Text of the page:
West Ham United's fantastic form and impending move to the Olympic Stadium has seen the club linked with a host of star names.
Slaven Bilic has reinvigorated the East Londoners and could even take them to Wembley if they can see off Manchester United in their FA Cup quarter-final replay at Upton Park next week.
West Ham's surge has gone somewhat under the radar given Leicester City's fairytale title tilt.
But recent performances and their nine match unbeaten run has seen Bilic's side tipped by many to make it into the top four for the first time in the Premier League era.
With the plaudits and the club's impending move to the 60,000 seater Olympic Stadium looming large this summer has come the inevitable headlines and speculation.
When Paris Saint-Germain superstar Zlatan Ibrahimovic announced he could well be arriving in the Premier League this season, West Ham was one of his rumoured destinations, as reported by the likes of The Sun.
That was followed by more stories in papers like the Telegraph linking Manchester City star Wilfried Bony with a summer switch to East London as the Hammers cement themselves as major players in the transfer market.
But could signings of that ilk actually prove self-destructive for West Ham's progress?
It would see a seismic shift in the club's very deliberate recent change in tact over transfer policy.
Hammers should stick with transfer policy that has served them so well
The club had been linked with young Marseille star Michy Batshuayi and 24-year-old Lyon striker Alexandre Lacazette prior to the Ibrahimovic and Bony rumours.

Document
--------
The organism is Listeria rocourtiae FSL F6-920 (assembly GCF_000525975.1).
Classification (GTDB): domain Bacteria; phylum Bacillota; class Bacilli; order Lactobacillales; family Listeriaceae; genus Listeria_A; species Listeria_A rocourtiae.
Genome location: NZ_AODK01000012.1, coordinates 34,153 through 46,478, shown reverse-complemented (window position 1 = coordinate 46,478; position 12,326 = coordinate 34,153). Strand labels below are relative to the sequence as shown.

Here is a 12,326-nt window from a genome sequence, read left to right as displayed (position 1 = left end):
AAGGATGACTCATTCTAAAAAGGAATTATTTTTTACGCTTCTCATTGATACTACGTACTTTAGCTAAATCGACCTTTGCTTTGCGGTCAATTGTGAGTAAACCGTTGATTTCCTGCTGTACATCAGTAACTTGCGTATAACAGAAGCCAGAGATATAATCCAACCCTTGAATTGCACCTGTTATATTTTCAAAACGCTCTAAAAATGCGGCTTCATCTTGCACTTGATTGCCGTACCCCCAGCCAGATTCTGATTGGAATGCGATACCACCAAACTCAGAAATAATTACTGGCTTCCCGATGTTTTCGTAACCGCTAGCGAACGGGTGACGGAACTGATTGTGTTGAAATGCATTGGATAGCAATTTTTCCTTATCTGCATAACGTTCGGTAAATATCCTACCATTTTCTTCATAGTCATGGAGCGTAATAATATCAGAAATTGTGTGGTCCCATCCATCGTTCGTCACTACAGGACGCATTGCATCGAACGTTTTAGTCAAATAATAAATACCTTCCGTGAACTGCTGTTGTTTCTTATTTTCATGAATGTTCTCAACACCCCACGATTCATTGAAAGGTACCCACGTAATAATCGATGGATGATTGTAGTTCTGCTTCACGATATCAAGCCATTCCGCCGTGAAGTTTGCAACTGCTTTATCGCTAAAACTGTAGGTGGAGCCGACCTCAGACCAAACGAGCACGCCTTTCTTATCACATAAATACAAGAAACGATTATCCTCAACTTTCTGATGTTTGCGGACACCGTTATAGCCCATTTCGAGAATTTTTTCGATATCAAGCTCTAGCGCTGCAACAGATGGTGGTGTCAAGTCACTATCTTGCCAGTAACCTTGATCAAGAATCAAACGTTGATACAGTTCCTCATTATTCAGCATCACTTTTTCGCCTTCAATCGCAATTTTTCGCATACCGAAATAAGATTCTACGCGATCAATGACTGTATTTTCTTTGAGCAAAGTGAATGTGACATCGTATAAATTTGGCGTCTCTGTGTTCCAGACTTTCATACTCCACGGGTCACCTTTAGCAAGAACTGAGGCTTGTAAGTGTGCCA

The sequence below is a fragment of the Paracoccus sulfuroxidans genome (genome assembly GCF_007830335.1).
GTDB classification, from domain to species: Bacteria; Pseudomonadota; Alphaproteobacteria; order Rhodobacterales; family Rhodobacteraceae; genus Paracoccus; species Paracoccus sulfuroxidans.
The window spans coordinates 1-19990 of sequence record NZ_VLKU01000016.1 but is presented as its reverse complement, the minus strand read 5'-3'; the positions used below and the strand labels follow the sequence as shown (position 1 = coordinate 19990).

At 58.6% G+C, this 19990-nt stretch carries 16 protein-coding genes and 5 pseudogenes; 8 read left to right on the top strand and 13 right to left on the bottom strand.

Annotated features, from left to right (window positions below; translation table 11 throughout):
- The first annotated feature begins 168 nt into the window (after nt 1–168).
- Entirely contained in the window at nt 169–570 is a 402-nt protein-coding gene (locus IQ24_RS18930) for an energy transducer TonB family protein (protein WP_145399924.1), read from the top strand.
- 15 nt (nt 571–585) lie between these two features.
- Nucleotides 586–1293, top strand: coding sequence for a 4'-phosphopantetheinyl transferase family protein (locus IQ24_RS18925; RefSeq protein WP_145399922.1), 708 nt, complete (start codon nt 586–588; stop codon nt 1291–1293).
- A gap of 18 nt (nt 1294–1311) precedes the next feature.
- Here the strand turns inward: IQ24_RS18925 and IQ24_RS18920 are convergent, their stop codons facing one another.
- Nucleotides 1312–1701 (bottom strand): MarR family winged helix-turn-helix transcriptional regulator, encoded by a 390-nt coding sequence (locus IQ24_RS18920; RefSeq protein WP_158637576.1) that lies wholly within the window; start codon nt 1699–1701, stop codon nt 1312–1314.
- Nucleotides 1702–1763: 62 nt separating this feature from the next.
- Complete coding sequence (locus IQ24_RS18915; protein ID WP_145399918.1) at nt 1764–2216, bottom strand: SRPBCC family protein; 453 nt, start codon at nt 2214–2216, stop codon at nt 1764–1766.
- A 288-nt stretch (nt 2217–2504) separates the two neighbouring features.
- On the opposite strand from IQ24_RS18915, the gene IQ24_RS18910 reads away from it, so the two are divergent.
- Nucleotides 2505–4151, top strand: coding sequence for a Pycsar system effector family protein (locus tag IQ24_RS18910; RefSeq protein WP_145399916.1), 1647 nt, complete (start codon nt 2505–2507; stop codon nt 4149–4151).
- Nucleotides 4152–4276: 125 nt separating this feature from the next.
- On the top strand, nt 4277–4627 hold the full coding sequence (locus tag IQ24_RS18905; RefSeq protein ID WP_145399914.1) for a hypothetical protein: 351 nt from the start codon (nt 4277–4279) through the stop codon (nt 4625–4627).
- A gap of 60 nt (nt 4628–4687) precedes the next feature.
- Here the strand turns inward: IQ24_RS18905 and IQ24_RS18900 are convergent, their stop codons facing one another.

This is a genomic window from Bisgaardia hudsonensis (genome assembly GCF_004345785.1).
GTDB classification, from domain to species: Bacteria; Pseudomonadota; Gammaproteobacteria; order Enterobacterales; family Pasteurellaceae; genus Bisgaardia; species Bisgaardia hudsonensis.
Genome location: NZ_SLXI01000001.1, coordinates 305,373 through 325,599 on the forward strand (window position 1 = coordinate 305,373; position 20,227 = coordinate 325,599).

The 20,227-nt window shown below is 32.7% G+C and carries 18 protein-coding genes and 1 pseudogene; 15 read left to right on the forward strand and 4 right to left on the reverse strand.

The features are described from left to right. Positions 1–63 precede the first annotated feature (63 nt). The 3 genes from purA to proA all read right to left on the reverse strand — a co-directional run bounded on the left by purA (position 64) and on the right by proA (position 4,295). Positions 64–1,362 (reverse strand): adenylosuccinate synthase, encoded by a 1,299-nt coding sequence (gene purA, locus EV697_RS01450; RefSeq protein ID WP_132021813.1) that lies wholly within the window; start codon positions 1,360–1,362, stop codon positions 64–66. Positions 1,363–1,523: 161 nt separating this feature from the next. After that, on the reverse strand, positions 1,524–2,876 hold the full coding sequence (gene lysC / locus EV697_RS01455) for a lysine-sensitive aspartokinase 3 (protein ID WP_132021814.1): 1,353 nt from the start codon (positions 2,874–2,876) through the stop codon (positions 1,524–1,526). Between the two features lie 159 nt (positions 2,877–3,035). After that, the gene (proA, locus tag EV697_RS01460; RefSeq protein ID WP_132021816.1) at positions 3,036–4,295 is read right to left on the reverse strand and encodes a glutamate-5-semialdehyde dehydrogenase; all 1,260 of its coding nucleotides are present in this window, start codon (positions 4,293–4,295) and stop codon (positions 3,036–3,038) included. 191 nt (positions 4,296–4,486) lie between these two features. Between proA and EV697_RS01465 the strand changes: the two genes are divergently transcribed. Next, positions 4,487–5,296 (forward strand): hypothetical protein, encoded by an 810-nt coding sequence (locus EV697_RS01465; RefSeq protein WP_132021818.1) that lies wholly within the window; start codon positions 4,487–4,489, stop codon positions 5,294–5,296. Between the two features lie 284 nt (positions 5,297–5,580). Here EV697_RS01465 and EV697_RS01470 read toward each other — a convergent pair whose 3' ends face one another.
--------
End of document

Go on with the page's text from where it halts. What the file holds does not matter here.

Co-owners David Sullivan and David Gold brought in talent spotter Tony Henry two years ago and the club's transfer business ever since has been some of the best in its history.
Dimitri Payet arrived for just £10 million, Manuel Lanzini for even less, Cheikhou Kouyate cost just £7m, Aaron Cresswell just £3m, Diafra Sakho the same.
They have also brought in prodigious young talents like Martin Samuelsen, Sam Byram and Tony Martinez from Valencia with a view to the future.
West Ham used to be a club that offered a last pay day to players past their best and the last two years have changed all that.
For all his immense qualities would bringing a 34-year-old with an oversized ego or a £30m flop really be in tune with the club's recent rise to prominence.
After all it's no coincidence two years of top class transfer business has translated into West Ham's best squad in memory and a genuine chance of success.